   Increased maintenance backlog is likely to lead to real or perceived time pressure, increasing the likelihood of error;

   Further, this practice may lead to a workforce perception of an overriding production priority, which may then negatively influence workforce risk management behaviour;

   Develop a quality assurance process within each Procedure to be implemented for all maintenance tasks;

   These processes should allow for a detailed review and audit of all work completed within the maintenance task, including steps completed, equipment used/installed, and checks conducted by the original technician. At Risk Tool Box, we always include an audit protocol for each Procedure we develop;

   Assign such quality assurance tasks to more experienced technicians, and prioritize these tasks over others; and

   Allow extra time for the Audit program to promote thorough and detailed procedure review.

Confined Space Entry Standard

Graham Marshall - Thursday, December 27, 2012

The importance of organizations having a good Confined Space Entry Standard for employee use within confined spaces cannot be understated.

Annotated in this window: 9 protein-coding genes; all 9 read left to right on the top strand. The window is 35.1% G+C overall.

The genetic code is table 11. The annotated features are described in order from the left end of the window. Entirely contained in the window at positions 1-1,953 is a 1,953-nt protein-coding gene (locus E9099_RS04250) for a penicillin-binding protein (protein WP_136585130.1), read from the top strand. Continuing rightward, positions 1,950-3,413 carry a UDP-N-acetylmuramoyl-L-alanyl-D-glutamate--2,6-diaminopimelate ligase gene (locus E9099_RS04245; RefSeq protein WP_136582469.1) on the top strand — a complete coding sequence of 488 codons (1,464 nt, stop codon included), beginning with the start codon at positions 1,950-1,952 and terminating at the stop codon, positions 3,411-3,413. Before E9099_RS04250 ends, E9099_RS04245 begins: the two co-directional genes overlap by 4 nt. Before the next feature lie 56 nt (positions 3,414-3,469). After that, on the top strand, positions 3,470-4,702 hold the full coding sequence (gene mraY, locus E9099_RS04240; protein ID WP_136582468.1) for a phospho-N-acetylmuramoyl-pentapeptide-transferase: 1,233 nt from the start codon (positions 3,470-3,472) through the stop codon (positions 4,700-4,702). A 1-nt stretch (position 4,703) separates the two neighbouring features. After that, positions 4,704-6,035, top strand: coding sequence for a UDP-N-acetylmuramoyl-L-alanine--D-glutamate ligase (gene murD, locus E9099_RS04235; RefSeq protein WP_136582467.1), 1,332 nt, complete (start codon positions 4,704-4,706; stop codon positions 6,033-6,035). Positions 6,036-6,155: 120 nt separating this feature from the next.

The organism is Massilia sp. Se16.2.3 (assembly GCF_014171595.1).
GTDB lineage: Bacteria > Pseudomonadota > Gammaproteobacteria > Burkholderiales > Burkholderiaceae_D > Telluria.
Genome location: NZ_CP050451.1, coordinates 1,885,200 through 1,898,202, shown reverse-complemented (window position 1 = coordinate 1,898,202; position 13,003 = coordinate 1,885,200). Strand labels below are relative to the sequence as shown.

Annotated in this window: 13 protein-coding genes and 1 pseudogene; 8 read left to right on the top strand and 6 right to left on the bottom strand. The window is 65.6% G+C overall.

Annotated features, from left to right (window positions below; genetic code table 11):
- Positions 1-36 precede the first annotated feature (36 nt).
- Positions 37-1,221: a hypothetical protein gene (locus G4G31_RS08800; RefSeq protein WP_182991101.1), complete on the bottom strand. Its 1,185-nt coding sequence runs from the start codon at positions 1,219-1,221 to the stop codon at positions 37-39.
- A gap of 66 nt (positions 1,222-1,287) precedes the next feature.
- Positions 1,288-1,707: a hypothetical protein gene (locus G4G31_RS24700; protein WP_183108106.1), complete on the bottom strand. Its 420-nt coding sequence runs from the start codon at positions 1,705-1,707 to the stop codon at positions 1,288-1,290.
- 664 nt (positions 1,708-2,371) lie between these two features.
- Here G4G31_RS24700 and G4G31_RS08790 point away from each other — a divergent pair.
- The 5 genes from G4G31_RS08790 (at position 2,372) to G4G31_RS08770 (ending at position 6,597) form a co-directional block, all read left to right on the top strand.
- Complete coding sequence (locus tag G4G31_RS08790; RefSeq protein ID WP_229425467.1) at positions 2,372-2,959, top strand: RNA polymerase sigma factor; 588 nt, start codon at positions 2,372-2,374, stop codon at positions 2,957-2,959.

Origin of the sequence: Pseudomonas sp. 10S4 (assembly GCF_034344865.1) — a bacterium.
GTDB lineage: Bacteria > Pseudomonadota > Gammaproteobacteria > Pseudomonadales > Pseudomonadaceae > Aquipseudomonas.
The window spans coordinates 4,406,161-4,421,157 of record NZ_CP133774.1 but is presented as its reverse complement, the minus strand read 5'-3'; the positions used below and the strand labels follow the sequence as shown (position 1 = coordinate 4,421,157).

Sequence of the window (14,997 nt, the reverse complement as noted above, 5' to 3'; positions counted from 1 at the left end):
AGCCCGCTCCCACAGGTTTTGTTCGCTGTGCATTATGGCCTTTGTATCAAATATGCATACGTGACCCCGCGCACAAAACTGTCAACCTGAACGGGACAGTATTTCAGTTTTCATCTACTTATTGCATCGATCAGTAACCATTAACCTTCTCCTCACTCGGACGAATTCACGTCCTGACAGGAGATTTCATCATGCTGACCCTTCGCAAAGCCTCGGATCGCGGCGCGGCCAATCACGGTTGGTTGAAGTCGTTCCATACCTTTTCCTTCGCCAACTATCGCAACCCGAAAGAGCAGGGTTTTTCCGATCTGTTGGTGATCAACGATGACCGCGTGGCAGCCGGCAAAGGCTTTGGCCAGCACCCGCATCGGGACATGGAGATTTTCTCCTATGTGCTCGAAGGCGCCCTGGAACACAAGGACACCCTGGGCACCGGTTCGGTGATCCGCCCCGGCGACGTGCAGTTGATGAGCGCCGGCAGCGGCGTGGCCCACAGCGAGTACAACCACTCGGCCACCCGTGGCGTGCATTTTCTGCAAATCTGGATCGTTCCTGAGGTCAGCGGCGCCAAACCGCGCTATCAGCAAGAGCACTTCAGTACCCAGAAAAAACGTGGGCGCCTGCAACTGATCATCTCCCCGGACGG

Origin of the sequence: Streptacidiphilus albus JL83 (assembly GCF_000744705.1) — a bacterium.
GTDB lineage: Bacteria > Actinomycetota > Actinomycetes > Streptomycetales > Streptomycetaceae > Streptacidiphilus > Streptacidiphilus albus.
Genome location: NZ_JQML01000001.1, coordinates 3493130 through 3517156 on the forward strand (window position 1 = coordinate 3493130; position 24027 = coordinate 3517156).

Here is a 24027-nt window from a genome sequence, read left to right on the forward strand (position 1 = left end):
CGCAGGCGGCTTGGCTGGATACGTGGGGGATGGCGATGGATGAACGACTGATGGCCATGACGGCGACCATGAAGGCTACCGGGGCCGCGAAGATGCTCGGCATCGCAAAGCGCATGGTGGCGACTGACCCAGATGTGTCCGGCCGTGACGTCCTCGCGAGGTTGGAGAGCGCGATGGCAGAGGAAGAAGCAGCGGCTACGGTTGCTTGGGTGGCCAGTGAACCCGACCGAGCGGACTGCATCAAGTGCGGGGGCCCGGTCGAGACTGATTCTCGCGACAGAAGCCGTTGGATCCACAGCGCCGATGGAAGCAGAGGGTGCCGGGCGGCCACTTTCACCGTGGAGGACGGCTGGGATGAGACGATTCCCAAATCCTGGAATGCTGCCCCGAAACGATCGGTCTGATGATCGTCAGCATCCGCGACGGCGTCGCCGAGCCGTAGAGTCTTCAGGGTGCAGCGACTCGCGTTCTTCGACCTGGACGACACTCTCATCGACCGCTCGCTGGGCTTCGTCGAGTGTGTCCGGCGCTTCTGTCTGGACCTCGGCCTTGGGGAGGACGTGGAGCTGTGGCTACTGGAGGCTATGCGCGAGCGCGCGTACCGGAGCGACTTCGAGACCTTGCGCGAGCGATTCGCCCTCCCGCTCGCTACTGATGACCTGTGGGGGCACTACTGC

Confined spaces are either partially or completely enclosed working environments.

They are only meant for short-term worker occupancy.

And entering confined spaces is always "high-risk" because of many factors like space-design, previous storage history, and atmosphere.

When implementing an appropriate Confined Space Standard of control, the risk to workers who perform in confined spaces and the hazards and dangers they face can be substantially reduced to the ALARP level.

Employers can keep workers safe by reducing accidents and also save money when they present their workers with a planned and safe working environment.

The picture below gives four key characteristics of confined spaces and then goes on to provide clear explanation and illustration for safety.

• Lack of oxygen results in 50% of confined space worker fatalities.

• Four important steps when working in a confined space.

• One quarter of confined spaces have toxic air environments.

• A loss in just 5% oxygen in the air causes impaired judgement as well as problems breathing.

Employers who develop proper Confined Space Entry Standards and provide training and education to workers can reduce fatalities and accidents.

Identifying and controlling the hazards, and understanding what to do in an emergency are critical.

There is no reason why anyone needs to lose their life working in a confined space.